There is a wealth of literature on the memorialization of war at the individual, national, European and international level. Mosse examines the commemoration of soldiers after war, and the role this has in turning war into a sacred event (1990). The role that remembering of war has in creating both national and European identities is considered by Niznik (2013) and its role in influencing post-war European politics is analyzed by Muller (2002). Others consider an international perspective (Sumartojo and Wellings, 2014), whilst the role of museums in remembering war is considered by Williams (2007) and Kjeldbaek (2009). Yet less has been written about how organizations remember war and how such remembering (or forgetting) influences their identify.
This call for papers invites potential contributions from those that employ innovative methodologies to examine individuals, groups or organizations and their experience of war.

Potential topics might include:

– Corporate acts, events, rituals or memorials that remember the war and lives lost
– Decisions not to mark or otherwise commemorate war and/or conflict
– War reparations and other related acts
– The organization’s narrative of its involvement in the war
– The disruptive atmosphere of war and crisis management on staff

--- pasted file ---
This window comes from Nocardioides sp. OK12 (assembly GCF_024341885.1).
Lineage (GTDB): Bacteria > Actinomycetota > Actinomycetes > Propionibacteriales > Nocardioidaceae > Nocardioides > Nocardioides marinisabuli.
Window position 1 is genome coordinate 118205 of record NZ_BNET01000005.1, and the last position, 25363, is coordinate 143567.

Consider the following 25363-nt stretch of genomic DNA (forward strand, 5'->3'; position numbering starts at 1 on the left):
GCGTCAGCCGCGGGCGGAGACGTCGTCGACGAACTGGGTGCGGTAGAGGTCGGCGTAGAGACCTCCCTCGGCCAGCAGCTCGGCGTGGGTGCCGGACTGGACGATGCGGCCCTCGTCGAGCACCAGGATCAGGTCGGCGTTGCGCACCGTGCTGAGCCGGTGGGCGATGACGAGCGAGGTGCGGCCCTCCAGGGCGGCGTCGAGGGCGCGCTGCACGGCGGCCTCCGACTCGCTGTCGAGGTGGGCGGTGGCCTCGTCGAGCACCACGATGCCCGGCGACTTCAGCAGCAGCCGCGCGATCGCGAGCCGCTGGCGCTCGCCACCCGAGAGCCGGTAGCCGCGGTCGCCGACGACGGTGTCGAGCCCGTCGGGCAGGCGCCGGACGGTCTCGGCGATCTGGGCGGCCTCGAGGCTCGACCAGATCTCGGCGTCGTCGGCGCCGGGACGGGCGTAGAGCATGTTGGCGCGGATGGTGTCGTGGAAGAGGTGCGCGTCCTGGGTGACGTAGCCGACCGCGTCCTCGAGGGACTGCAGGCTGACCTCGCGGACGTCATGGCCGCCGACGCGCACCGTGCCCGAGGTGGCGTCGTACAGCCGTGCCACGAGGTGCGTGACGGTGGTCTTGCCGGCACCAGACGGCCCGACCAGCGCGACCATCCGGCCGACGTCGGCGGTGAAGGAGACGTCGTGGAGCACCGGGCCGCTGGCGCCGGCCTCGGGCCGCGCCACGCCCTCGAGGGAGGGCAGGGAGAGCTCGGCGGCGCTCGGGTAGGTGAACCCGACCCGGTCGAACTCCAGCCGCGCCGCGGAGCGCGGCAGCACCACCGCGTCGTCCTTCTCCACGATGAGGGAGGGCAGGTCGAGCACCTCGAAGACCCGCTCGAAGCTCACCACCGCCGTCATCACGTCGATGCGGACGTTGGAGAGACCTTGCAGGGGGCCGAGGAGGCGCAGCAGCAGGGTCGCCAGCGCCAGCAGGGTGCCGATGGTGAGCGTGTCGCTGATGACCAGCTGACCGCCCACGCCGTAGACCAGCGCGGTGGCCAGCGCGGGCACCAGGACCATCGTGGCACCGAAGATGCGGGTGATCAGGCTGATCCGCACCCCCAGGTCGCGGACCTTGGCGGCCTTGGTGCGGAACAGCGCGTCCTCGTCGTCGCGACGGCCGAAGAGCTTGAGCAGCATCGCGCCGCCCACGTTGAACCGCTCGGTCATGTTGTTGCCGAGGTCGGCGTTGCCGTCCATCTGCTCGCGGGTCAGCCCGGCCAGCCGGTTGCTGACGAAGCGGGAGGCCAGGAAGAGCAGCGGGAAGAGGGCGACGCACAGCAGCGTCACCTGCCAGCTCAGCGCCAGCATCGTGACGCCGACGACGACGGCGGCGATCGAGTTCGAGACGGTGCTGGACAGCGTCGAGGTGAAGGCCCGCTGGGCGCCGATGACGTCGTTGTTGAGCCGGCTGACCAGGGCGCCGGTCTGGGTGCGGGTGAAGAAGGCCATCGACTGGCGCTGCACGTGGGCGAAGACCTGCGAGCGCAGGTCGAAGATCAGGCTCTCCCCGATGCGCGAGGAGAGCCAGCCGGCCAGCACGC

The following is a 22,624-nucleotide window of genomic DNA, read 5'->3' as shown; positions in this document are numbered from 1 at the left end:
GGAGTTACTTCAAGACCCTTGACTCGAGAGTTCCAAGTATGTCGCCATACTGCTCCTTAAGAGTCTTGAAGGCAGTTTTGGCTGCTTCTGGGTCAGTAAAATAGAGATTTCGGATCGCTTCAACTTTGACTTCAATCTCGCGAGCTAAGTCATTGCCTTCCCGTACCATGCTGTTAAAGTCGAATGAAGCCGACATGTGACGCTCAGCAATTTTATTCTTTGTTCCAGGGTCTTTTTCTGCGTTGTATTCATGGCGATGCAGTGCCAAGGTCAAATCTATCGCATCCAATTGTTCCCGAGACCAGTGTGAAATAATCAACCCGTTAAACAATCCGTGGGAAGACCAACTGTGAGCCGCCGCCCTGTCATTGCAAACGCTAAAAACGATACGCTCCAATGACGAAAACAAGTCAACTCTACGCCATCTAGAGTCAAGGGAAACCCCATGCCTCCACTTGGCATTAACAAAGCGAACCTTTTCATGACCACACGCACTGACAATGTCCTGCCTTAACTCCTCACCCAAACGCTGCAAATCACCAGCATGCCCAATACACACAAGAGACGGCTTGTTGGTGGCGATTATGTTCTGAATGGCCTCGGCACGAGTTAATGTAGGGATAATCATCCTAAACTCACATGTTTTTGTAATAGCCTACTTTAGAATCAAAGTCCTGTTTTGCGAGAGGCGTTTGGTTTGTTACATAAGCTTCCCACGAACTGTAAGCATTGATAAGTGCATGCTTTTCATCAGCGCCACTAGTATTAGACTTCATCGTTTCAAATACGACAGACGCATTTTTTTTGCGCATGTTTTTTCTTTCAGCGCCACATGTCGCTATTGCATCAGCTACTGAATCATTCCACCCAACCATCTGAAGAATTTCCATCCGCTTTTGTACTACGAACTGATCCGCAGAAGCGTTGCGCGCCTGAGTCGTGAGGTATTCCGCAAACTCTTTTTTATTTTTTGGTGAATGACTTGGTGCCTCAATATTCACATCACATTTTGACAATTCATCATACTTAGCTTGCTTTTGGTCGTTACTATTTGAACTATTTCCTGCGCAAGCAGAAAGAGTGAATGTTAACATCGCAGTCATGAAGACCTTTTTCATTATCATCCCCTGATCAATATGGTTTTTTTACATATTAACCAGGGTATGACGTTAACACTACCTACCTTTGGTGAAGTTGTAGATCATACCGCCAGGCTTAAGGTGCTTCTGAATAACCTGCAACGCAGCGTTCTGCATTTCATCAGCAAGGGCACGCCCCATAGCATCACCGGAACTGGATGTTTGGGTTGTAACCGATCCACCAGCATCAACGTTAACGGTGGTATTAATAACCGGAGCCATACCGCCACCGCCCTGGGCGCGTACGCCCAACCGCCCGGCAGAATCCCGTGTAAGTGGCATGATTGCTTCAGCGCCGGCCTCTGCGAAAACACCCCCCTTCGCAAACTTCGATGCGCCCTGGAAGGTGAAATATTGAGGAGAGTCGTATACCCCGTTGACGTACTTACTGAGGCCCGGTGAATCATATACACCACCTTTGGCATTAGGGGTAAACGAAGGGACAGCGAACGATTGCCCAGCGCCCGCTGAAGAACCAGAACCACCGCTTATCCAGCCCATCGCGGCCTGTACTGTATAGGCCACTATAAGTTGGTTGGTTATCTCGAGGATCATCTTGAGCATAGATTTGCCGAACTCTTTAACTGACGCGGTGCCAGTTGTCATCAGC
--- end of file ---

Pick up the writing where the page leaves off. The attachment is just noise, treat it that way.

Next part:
– The impact of war or peace on the organization’s national, regional, religious or racial identity
– Approach of multinational firms to this issue and uniformity or difference in subsidiary organisations
– Remembering as a means of connecting with local stakeholders, such as customers and the general public
– Debates about retaining war memorials and the issues with existing stakeholders

 

Process and timeline

Those interested in potentially contributing should contact the two guest editors at the earliest opportunity:

Victoria Barnes: Barnes@rg.mpg.de
Lucy Newton: L.A.Newton@henley.ac.uk

A paper development workshop will be held in Henley Business School, University of Reading in December 2017.

Manuscripts are to be submitted to Management and Organization History in the normal way. Authors should make it clear that the paper is intended to be part of the Special Issue.

The deadline for submission of papers for the Special Issue is February 28th 2018 with an aim to get final versions accepted by September 2018 for publication.

The Special Issue is timed to coincide with Armistice Day and will appear in November 2018 (Vol. 13, No. 4).





does the protestant ethic matter?

24 07 2017

The 500th anniversary of Luther’s nailing of the theses to the church door has prompted some interesting writing about the Weber thesis and the possible connection between Protestantism and the rise of capitalism.

orgtheory.net